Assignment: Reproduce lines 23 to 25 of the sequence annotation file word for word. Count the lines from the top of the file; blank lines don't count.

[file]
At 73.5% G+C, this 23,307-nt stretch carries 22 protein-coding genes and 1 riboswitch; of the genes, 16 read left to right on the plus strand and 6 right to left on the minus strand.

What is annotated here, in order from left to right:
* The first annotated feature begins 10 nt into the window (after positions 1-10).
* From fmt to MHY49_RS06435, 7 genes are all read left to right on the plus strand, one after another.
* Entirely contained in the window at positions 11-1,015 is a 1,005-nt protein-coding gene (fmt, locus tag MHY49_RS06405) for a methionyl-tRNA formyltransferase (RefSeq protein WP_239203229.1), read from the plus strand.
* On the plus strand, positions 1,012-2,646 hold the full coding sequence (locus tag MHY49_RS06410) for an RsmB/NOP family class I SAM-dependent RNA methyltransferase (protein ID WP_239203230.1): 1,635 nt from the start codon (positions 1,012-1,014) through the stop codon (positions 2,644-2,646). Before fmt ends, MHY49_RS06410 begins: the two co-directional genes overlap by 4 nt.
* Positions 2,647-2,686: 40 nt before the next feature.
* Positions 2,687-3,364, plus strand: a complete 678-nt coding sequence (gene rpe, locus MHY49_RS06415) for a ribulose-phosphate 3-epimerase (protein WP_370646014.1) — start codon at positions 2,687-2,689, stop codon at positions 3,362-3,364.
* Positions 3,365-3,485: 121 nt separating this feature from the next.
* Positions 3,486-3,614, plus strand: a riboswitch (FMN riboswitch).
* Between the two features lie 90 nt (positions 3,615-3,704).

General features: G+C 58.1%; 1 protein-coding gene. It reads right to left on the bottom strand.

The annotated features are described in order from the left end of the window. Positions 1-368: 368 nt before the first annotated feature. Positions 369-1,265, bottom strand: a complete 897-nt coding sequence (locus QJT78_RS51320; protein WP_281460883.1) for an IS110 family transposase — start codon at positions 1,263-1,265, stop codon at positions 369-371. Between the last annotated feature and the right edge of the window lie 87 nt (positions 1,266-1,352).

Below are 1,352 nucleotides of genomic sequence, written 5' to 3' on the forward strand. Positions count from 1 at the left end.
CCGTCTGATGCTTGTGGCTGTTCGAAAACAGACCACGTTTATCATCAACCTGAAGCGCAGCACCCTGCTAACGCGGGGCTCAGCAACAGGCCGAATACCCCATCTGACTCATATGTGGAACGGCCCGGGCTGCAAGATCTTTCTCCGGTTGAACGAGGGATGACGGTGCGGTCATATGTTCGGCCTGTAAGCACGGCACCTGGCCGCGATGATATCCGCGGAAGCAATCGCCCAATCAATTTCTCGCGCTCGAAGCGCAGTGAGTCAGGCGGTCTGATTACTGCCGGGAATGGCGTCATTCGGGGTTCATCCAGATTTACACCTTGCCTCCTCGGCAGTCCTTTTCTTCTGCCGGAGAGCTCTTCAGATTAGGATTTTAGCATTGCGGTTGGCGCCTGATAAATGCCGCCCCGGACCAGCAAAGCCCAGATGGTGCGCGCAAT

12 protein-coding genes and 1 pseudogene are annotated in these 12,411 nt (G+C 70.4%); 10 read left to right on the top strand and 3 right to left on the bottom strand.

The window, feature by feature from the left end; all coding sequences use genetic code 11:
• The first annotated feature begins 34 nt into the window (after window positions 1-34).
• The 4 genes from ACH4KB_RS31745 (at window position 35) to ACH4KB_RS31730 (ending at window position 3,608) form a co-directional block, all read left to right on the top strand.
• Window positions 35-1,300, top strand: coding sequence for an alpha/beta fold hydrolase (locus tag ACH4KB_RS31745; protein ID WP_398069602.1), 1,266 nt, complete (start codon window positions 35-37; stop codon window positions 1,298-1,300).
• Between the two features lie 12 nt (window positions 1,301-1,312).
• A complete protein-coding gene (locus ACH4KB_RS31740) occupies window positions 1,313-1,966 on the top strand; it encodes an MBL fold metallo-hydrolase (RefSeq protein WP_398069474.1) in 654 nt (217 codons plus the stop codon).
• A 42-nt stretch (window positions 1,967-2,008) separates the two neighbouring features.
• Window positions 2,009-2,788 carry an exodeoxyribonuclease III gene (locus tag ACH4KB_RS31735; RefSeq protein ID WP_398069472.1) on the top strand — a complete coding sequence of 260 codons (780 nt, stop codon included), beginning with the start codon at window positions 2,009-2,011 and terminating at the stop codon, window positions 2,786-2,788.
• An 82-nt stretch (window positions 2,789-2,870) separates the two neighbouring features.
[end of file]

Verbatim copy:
• A 42-nt stretch (window positions 1,967-2,008) separates the two neighbouring features.
• Window positions 2,009-2,788 carry an exodeoxyribonuclease III gene (locus tag ACH4KB_RS31735; RefSeq protein ID WP_398069472.1) on the top strand — a complete coding sequence of 260 codons (780 nt, stop codon included), beginning with the start codon at window positions 2,009-2,011 and terminating at the stop codon, window positions 2,786-2,788.
• An 82-nt stretch (window positions 2,789-2,870) separates the two neighbouring features.